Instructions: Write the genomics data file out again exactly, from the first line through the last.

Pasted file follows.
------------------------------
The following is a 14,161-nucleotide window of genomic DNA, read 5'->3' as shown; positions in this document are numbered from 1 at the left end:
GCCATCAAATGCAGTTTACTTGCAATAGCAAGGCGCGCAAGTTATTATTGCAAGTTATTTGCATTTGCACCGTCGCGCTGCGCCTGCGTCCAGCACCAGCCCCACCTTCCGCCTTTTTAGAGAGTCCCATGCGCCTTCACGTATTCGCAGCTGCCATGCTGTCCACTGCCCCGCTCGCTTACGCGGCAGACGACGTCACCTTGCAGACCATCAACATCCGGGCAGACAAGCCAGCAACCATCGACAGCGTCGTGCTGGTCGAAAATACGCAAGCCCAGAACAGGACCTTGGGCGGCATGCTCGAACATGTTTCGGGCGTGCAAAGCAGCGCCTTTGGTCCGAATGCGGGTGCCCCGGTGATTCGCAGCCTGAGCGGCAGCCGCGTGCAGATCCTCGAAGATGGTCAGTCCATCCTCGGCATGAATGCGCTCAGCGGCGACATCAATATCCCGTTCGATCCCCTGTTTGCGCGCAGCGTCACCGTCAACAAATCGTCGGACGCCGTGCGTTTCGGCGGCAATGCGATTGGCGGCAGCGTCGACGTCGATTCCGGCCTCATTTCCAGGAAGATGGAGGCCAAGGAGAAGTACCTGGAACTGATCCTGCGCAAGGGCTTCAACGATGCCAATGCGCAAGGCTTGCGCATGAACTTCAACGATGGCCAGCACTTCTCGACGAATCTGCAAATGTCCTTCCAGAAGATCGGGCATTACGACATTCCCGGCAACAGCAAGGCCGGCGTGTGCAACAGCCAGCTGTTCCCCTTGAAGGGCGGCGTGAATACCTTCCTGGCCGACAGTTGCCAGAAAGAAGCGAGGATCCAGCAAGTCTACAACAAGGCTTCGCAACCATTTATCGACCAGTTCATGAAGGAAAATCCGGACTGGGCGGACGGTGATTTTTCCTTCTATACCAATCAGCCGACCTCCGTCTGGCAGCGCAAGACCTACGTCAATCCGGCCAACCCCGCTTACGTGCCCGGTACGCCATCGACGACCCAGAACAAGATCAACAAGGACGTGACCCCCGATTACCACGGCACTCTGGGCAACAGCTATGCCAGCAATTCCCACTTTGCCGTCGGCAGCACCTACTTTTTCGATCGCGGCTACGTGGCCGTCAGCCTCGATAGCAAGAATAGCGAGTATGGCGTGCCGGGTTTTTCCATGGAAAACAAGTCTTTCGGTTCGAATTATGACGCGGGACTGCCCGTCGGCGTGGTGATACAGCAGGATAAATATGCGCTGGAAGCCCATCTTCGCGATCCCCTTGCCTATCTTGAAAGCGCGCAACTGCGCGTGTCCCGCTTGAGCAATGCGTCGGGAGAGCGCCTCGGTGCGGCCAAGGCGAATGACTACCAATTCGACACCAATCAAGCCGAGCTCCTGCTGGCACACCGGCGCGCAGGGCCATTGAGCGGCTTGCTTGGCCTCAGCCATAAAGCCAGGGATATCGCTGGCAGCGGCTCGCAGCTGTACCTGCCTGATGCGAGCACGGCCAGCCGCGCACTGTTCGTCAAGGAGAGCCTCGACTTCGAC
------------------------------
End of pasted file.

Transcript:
The following is a 14,161-nucleotide window of genomic DNA, read 5'->3' as shown; positions in this document are numbered from 1 at the left end:
GCCATCAAATGCAGTTTACTTGCAATAGCAAGGCGCGCAAGTTATTATTGCAAGTTATTTGCATTTGCACCGTCGCGCTGCGCCTGCGTCCAGCACCAGCCCCACCTTCCGCCTTTTTAGAGAGTCCCATGCGCCTTCACGTATTCGCAGCTGCCATGCTGTCCACTGCCCCGCTCGCTTACGCGGCAGACGACGTCACCTTGCAGACCATCAACATCCGGGCAGACAAGCCAGCAACCATCGACAGCGTCGTGCTGGTCGAAAATACGCAAGCCCAGAACAGGACCTTGGGCGGCATGCTCGAACATGTTTCGGGCGTGCAAAGCAGCGCCTTTGGTCCGAATGCGGGTGCCCCGGTGATTCGCAGCCTGAGCGGCAGCCGCGTGCAGATCCTCGAAGATGGTCAGTCCATCCTCGGCATGAATGCGCTCAGCGGCGACATCAATATCCCGTTCGATCCCCTGTTTGCGCGCAGCGTCACCGTCAACAAATCGTCGGACGCCGTGCGTTTCGGCGGCAATGCGATTGGCGGCAGCGTCGACGTCGATTCCGGCCTCATTTCCAGGAAGATGGAGGCCAAGGAGAAGTACCTGGAACTGATCCTGCGCAAGGGCTTCAACGATGCCAATGCGCAAGGCTTGCGCATGAACTTCAACGATGGCCAGCACTTCTCGACGAATCTGCAAATGTCCTTCCAGAAGATCGGGCATTACGACATTCCCGGCAACAGCAAGGCCGGCGTGTGCAACAGCCAGCTGTTCCCCTTGAAGGGCGGCGTGAATACCTTCCTGGCCGACAGTTGCCAGAAAGAAGCGAGGATCCAGCAAGTCTACAACAAGGCTTCGCAACCATTTATCGACCAGTTCATGAAGGAAAATCCGGACTGGGCGGACGGTGATTTTTCCTTCTATACCAATCAGCCGACCTCCGTCTGGCAGCGCAAGACCTACGTCAATCCGGCCAACCCCGCTTACGTGCCCGGTACGCCATCGACGACCCAGAACAAGATCAACAAGGACGTGACCCCCGATTACCACGGCACTCTGGGCAACAGCTATGCCAGCAATTCCCACTTTGCCGTCGGCAGCACCTACTTTTTCGATCGCGGCTACGTGGCCGTCAGCCTCGATAGCAAGAATAGCGAGTATGGCGTGCCGGGTTTTTCCATGGAAAACAAGTCTTTCGGTTCGAATTATGACGCGGGACTGCCCGTCGGCGTGGTGATACAGCAGGATAAATATGCGCTGGAAGCCCATCTTCGCGATCCCCTTGCCTATCTTGAAAGCGCGCAACTGCGCGTGTCCCGCTTGAGCAATGCGTCGGGAGAGCGCCTCGGTGCGGCCAAGGCGAATGACTACCAATTCGACACCAATCAAGCCGAGCTCCTGCTGGCACACCGGCGCGCAGGGCCATTGAGCGGCTTGCTTGGCCTCAGCCATAAAGCCAGGGATATCGCTGGCAGCGGCTCGCAGCTGTACCTGCCTGATGCGAGCACGGCCAGCCGCGCACTGTTCGTCAAGGAGAGCCTCGACTTCGAC